Beginning Programming with Python For Dummies
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People create lists to organize information and make it easier to access and change. You use lists in Python for the same reason. In many situations, you really do need some sort of organizational aid to hold data. For example, you might want to create a single place to look for days of the week or months of the year. The names of these items would appear in a list, much as they would if you needed to commit them to paper in the real world.

Defining organization using lists

The Python specification defines a list as a kind of sequence. Sequences simply provide some means of allowing multiple data items to exist together in a single storage unit, but as separate entities. Think about one of those large mail holders you see in apartment buildings. A single mail holder contains a number of small mailboxes, each of which can contain mail. Python supports other kinds of sequences as well:
  • Tuples
  • Dictionaries
  • Stacks
  • Queues
  • Deques

Of all the sequences, lists are the easiest to understand and are the most directly related to a real-world object. Working with lists helps you become better able to work with other kinds of sequences that provide greater functionality and improved flexibility. The point is that the data is stored in a list much as you would write it on a piece of paper — one item comes after another. The list has a beginning, a middle, and an end. The items are numbered. (Even if you might not normally number them in real life, Python always numbers the items for you.)

Understanding how computers view lists

The computer doesn’t view lists in the same way that you do. It doesn’t have an internal notepad and use a pen to write on it. A computer has memory. The computer stores each item in a list in a separate memory location. The memory is contiguous, so as you add new items, they’re added to the next location in memory.

In many respects, the computer uses something like a mailbox to hold your list. The list as a whole is the mail holder. As you add items, the computer places it in the next mailbox within the mail holder.

Just as the mailboxes are numbered in a mail holder, the memory slots used for a list are numbered. The numbers begin with 0, not with 1 as you might expect. Each mailbox receives the next number in line. A mail holder with the months of the year would contain 12 mailboxes. The mailboxes would be numbered from 0 to 11 (not 1 to 12, as you might think). Getting the numbering scheme down as quickly as possible is essential because even experienced developers get into trouble by using 1 and not 0 as a starting point at times.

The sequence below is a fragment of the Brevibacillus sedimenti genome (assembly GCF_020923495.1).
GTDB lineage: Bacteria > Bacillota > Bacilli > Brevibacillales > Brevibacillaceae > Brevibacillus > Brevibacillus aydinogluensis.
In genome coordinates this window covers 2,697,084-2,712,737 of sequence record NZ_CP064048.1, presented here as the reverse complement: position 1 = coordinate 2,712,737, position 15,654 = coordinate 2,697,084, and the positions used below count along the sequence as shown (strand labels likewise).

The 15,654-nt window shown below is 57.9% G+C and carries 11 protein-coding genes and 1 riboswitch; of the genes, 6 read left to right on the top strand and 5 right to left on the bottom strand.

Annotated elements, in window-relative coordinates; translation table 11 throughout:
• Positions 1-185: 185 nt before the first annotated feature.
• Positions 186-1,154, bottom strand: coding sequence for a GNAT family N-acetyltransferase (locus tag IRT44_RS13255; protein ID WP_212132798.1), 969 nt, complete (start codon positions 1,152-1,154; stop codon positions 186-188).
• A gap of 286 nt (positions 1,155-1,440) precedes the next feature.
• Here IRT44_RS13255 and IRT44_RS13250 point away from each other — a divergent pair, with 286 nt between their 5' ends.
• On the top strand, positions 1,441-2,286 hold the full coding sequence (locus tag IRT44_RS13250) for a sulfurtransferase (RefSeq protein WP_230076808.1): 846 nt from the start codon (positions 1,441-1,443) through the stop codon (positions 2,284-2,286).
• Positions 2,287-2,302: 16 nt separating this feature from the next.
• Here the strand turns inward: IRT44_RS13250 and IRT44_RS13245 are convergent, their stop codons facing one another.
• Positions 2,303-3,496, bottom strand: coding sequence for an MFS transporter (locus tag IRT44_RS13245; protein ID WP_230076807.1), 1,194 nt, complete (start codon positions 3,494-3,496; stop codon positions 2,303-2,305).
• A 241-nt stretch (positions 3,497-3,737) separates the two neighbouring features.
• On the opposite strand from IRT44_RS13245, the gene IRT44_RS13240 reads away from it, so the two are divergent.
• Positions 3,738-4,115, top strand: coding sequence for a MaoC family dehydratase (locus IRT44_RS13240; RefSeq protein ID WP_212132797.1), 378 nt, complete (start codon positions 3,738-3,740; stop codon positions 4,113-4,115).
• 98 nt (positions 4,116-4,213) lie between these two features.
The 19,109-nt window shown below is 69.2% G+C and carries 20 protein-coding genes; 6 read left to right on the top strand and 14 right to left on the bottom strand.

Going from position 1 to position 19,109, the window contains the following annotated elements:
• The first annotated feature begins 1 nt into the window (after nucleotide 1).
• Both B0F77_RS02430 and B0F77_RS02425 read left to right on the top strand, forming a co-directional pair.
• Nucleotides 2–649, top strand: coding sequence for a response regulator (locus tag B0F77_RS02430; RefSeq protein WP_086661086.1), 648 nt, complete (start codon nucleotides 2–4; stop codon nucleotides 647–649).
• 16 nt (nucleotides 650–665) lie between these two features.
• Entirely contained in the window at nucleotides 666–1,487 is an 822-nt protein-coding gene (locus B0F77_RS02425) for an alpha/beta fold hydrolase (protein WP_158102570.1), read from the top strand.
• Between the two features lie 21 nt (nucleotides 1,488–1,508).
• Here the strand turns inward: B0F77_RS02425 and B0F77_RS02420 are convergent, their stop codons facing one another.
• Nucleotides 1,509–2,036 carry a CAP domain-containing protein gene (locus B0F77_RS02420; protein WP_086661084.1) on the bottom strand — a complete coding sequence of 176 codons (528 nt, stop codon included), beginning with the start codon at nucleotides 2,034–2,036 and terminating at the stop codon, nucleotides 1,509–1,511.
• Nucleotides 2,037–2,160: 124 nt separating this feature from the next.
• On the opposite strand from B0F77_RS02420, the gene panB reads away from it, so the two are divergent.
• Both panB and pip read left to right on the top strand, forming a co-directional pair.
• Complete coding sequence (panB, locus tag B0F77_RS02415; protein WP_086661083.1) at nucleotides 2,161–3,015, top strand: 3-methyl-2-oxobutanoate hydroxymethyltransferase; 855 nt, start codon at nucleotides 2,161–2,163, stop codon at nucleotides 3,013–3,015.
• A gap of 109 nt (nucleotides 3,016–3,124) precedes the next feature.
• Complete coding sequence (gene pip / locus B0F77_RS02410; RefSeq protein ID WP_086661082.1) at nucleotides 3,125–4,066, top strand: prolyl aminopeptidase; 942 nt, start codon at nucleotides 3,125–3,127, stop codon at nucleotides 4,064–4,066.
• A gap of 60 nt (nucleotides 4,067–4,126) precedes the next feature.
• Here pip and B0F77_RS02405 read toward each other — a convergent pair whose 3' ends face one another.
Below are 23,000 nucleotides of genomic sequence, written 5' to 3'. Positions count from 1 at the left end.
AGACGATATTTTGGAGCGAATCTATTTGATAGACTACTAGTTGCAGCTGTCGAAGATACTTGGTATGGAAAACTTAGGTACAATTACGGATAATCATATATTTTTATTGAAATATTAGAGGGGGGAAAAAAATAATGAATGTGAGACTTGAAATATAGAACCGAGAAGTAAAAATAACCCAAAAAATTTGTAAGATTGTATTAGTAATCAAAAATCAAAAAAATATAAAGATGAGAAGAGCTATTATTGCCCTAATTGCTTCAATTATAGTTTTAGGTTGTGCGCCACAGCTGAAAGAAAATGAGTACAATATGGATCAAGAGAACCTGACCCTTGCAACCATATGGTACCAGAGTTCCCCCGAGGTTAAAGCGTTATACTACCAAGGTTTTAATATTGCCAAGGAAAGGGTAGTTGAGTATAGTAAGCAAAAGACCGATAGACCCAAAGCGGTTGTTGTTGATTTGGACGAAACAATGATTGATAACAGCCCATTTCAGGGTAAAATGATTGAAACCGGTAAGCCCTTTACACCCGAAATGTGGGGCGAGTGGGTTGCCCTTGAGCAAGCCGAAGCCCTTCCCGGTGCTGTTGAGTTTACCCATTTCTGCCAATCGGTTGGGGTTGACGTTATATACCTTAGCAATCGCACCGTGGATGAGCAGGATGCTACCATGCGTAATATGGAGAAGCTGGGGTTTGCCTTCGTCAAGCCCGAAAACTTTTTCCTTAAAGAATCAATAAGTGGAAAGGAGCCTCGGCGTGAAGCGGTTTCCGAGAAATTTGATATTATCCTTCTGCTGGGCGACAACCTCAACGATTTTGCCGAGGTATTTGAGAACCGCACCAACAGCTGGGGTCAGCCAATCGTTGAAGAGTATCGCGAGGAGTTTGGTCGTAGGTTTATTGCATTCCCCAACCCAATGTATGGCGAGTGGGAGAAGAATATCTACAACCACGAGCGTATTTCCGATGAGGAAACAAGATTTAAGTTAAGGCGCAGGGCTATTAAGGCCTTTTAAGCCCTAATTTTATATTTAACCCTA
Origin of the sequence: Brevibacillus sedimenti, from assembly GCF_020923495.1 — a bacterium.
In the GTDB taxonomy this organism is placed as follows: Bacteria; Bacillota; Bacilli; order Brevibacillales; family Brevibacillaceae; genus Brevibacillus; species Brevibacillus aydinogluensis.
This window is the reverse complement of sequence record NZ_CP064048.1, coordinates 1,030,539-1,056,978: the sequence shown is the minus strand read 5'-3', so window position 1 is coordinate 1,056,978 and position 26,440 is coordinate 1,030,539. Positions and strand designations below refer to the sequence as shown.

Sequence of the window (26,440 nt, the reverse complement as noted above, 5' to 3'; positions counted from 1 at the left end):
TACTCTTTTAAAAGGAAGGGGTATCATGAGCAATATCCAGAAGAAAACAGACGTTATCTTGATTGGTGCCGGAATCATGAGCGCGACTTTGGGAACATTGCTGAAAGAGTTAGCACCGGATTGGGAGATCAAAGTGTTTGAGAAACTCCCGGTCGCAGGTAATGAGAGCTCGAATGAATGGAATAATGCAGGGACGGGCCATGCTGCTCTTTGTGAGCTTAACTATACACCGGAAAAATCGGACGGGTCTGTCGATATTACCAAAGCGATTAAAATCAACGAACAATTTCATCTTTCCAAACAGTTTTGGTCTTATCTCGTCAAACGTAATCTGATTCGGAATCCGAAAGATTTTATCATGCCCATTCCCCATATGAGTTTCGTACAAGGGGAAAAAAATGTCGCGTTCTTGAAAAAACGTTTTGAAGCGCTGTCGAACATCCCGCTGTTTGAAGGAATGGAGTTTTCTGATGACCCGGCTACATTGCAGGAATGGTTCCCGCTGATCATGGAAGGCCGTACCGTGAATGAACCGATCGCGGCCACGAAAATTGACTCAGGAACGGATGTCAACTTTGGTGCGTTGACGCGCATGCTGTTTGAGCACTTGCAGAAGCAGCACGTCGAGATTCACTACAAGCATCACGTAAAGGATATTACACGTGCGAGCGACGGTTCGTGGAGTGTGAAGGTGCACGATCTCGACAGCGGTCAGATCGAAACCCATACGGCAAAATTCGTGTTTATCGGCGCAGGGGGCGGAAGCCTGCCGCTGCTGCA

Depending on what sort of information you place in each mailbox, the mailboxes need not be of the same size. Python lets you store a string in one mailbox, an integer in another, and a floating-point value in another. The computer doesn’t know what kind of information is stored in each mailbox and it doesn’t care. All the computer sees is one long list of numbers that could be anything. Python performs all the work required to treat the data elements according to the right type and to ensure that when you request item five, you actually get item five.

In general, it’s good practice to create lists of like items to make the data easier to manage. When creating a list of all integers, for example, rather than of mixed data, you can make assumptions about the information and don’t have to spend nearly as much time checking it. However, in some situations, you might need to mix data. Many other programming languages require that lists have just one type of data, but Python offers the flexibility of using mixed data sorts. Just remember that using mixed data in a list means that you must determine the data type when retrieving the information in order to work with the data correctly. Treating a string as an integer would cause problems in your application.

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John Paul Mueller is a freelance author and technical editor with more than 107 books and 600 articles to his credit. His subjects range from networking and artificial intelligence to database management and heads-down programming. He also consults and writes certification exams. Visit his website at

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